Creative Courage

I just looked up the definition of “courage” and all but one definition stated something to the effect that courage means having the mental or moral strength to stand up for something in the face of pain, fear, or danger.

Over the last week or two, I’ve come to understand courage as applying to all aspects of life and how we live it. We all have pain, emotional or otherwise, we have to deal with and fears that rise up or descend upon us when we least expect them. Which brings me to thinking about the place courage - or being courageous - holds in our creative processes.

Sometimes we suspect our creative projects will bring pain, either in the form of memories or as something we’re dealing with on a more immediate basis. And, as humans and creatives, we don’t like pain. We will often do whatever we have to do to avoid it. Remember, our bodies are imbued with pain avoidance and fear responses as a means of self-preservation but we needn’t always give into the avoidance or fear. Some of us still manage to create, plowing through the fear, knowing full well what we paint or write or sew or express will, in some way, bring pain.

I think creative courage means stepping out of our comfort zones and into those areas which cause a certain amount of pain. We don’t have to be fearless when our natural fear response steps in and revs up. What we have to do is to move through fear and feel the pain in order to come out on the other side.

Sometimes creative courage is more about stepping away from a project in order to get to one that’s truer to a dream we hold. But what often accompanies that is a feeling of failure:  Why did I start this project and now don’t have the resolve to finish it? But maybe it’s not about resolve at all. Maybe it’s more about not being stopped or deterred in the face of the pain that comes when we categorize something as a “failure.”

Or maybe, when we step away from a project we’ve spent a lot of time developing, we feel we've wasted our time. But maybe it’s really more about seeing the original project as an avenue to the truer project. Maybe it’s about looking at the project and realizing the time invested in it isn’t wasted at all, because we always learn from attempts we make in any direction when pursuing creative projects. A few weeks ago, I stepped away from my most current project, giving myself some time for reflection about it because the deeper I got into the project itself, the more it felt less my own. The deeper I went into my reflection of it, the more I recognized my project started bringing a certain amount of anxiety and spiritual dissatisfaction rather than joy and a sense of “rightness.” Within these few weeks, I realized the project - as it had been going along - became less and less the one I envisioned.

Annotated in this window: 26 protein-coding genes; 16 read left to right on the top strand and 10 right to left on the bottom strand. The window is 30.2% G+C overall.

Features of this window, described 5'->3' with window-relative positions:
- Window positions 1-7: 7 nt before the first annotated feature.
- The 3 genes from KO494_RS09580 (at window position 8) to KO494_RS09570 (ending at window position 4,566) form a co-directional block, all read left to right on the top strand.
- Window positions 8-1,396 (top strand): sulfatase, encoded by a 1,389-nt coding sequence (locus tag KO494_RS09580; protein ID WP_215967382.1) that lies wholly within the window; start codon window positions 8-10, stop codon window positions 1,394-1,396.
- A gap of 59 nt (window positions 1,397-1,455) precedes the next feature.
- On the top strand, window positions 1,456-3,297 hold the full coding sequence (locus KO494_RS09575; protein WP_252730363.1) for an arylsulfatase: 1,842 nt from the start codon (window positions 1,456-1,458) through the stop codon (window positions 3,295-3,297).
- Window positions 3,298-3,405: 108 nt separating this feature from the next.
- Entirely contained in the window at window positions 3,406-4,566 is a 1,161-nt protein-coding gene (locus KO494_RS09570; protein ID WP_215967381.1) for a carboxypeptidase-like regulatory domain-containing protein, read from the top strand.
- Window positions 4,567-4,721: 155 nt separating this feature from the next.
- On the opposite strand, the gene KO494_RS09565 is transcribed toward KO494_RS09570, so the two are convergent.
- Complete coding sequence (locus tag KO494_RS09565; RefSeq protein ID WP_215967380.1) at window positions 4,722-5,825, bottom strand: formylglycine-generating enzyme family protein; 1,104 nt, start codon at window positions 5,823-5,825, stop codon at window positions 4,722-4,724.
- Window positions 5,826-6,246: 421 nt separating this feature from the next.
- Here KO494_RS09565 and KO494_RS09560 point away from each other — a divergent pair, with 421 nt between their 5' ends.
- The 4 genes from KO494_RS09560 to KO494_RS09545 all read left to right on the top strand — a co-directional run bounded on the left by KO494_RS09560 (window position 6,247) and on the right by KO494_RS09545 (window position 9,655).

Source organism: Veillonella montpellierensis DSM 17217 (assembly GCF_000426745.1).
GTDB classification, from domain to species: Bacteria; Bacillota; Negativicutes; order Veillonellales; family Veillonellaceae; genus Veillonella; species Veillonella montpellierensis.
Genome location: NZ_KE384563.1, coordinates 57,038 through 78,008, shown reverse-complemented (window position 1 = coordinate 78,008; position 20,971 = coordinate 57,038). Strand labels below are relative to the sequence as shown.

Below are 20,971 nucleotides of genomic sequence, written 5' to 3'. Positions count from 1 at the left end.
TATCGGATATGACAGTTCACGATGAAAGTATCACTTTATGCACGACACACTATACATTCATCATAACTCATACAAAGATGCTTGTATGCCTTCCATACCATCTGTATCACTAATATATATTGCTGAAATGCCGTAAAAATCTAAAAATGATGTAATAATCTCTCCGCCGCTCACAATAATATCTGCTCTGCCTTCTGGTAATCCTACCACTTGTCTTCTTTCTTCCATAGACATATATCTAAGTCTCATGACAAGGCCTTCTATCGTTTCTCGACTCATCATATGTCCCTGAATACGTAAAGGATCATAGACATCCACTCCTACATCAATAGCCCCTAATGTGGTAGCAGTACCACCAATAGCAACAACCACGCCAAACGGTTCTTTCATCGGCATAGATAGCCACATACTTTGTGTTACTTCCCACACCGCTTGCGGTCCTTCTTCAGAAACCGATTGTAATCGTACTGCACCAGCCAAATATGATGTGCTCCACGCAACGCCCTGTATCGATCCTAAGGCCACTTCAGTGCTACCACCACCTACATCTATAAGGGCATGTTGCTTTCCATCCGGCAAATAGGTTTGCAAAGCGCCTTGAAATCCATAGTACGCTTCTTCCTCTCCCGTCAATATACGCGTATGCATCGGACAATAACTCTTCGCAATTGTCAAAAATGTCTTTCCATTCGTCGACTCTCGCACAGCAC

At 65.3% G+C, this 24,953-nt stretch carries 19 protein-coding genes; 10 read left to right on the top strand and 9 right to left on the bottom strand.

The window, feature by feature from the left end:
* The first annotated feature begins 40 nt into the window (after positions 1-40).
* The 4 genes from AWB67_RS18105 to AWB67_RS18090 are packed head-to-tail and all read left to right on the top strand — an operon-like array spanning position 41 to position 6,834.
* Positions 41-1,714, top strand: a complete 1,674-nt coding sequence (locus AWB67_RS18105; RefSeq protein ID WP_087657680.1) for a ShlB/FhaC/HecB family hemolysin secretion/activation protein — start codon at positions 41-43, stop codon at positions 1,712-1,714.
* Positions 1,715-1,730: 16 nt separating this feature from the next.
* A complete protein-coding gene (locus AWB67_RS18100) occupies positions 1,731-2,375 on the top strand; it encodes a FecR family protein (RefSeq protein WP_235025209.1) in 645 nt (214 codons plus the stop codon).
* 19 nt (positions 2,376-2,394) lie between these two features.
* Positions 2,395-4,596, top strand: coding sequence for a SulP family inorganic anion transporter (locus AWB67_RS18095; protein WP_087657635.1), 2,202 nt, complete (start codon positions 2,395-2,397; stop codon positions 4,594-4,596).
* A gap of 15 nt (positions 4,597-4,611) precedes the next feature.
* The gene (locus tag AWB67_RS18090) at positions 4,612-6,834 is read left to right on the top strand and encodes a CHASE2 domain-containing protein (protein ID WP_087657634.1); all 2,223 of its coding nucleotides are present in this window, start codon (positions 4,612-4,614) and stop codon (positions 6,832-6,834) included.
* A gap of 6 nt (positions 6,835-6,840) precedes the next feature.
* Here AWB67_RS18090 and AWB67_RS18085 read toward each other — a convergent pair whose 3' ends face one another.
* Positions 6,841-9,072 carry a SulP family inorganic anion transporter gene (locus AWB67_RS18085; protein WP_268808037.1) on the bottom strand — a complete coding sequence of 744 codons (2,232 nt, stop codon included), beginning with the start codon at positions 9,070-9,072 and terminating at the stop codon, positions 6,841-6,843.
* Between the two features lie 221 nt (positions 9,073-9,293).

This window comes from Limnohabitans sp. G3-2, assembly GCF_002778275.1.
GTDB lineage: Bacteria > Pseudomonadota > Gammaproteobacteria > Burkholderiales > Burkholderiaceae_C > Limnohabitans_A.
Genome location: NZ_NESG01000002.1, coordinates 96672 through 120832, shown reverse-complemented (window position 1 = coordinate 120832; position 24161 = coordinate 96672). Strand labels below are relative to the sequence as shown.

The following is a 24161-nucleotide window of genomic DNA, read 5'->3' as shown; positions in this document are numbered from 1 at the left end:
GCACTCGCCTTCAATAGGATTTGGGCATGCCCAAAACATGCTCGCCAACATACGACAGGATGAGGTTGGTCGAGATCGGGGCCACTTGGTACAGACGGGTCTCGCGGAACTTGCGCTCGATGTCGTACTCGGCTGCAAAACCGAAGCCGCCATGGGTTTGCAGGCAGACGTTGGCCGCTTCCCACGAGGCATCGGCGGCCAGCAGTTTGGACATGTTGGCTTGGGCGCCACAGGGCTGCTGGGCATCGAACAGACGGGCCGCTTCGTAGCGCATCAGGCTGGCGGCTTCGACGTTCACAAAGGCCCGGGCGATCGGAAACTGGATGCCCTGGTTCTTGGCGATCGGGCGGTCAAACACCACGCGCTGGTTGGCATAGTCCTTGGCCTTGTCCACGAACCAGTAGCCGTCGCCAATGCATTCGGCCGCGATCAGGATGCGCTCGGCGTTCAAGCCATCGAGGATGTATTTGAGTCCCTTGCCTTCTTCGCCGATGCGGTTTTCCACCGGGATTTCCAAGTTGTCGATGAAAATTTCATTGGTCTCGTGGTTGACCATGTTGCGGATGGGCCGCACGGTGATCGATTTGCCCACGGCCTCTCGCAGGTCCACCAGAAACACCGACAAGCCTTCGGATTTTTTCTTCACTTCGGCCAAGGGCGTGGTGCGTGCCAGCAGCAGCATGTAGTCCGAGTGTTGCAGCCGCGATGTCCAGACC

Initially, I thought “Oh, no. Now I’m right back to square one.”  But that’s not true at all. All the things I learned while developing the project are now being channeled into a project that has more to do with my own vision.

I’ve realized creative courage means taking the steps to start a project, regardless of fear and in spite of the pain. But it’s also about taking the steps away from a project, if needed and regardless of time invested, and starting over in order to drill down even deeper into what’s true for me.

I’m wishing you courage to take the steps needed to start, or stop, or restart any project, in the hopes of it becoming aligned with the truest “you” imaginable.